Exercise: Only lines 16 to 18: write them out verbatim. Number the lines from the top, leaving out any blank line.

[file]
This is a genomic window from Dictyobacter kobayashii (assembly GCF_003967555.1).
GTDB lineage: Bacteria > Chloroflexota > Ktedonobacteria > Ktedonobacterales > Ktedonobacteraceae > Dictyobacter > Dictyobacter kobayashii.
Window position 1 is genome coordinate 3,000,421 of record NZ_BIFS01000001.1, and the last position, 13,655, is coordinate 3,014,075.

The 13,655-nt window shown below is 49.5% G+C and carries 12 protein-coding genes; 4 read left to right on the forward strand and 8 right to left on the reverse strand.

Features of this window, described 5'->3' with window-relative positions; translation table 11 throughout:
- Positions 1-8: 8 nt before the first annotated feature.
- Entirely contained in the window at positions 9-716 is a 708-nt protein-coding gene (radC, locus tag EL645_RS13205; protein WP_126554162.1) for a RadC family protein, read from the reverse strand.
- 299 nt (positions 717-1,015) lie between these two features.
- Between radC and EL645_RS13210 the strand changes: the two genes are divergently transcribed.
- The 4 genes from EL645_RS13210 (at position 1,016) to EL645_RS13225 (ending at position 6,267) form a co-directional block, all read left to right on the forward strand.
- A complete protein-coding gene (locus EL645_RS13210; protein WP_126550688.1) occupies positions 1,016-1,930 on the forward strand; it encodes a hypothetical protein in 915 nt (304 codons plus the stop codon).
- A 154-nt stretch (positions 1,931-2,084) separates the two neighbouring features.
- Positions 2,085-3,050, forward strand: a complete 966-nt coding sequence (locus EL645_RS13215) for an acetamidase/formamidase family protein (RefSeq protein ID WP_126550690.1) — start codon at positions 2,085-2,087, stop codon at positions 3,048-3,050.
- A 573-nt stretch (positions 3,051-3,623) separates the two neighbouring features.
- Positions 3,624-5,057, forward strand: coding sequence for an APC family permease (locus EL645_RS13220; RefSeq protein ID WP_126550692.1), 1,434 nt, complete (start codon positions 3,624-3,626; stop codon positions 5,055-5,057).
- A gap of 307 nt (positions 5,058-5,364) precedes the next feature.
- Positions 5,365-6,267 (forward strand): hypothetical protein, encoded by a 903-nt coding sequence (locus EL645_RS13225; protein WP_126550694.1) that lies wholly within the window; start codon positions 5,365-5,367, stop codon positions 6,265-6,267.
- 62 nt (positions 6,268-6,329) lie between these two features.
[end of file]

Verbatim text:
- A gap of 307 nt (positions 5,058-5,364) precedes the next feature.
- Positions 5,365-6,267 (forward strand): hypothetical protein, encoded by a 903-nt coding sequence (locus EL645_RS13225; protein WP_126550694.1) that lies wholly within the window; start codon positions 5,365-5,367, stop codon positions 6,265-6,267.
- 62 nt (positions 6,268-6,329) lie between these two features.